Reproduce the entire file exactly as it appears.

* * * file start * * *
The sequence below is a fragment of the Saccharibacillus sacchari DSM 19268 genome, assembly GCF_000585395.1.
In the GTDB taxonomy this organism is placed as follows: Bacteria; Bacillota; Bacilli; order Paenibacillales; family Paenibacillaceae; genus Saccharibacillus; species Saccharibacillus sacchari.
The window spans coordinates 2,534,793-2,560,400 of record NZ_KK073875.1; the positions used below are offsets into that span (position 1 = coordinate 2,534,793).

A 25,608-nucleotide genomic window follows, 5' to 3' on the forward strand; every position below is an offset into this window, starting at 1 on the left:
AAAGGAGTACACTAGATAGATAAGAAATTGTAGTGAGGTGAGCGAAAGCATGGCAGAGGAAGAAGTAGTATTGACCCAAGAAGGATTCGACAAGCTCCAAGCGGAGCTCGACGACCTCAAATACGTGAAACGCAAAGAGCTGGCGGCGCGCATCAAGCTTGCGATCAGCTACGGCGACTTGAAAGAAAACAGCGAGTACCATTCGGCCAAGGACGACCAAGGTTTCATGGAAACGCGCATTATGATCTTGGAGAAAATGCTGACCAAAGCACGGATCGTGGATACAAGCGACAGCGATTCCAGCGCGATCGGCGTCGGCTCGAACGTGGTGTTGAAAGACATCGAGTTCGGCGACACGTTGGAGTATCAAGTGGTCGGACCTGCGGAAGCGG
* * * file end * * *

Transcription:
The sequence below is a fragment of the Saccharibacillus sacchari DSM 19268 genome, assembly GCF_000585395.1.
In the GTDB taxonomy this organism is placed as follows: Bacteria; Bacillota; Bacilli; order Paenibacillales; family Paenibacillaceae; genus Saccharibacillus; species Saccharibacillus sacchari.
The window spans coordinates 2,534,793-2,560,400 of record NZ_KK073875.1; the positions used below are offsets into that span (position 1 = coordinate 2,534,793).

A 25,608-nucleotide genomic window follows, 5' to 3' on the forward strand; every position below is an offset into this window, starting at 1 on the left:
AAAGGAGTACACTAGATAGATAAGAAATTGTAGTGAGGTGAGCGAAAGCATGGCAGAGGAAGAAGTAGTATTGACCCAAGAAGGATTCGACAAGCTCCAAGCGGAGCTCGACGACCTCAAATACGTGAAACGCAAAGAGCTGGCGGCGCGCATCAAGCTTGCGATCAGCTACGGCGACTTGAAAGAAAACAGCGAGTACCATTCGGCCAAGGACGACCAAGGTTTCATGGAAACGCGCATTATGATCTTGGAGAAAATGCTGACCAAAGCACGGATCGTGGATACAAGCGACAGCGATTCCAGCGCGATCGGCGTCGGCTCGAACGTGGTGTTGAAAGACATCGAGTTCGGCGACACGTTGGAGTATCAAGTGGTCGGACCTGCGGAAGCGG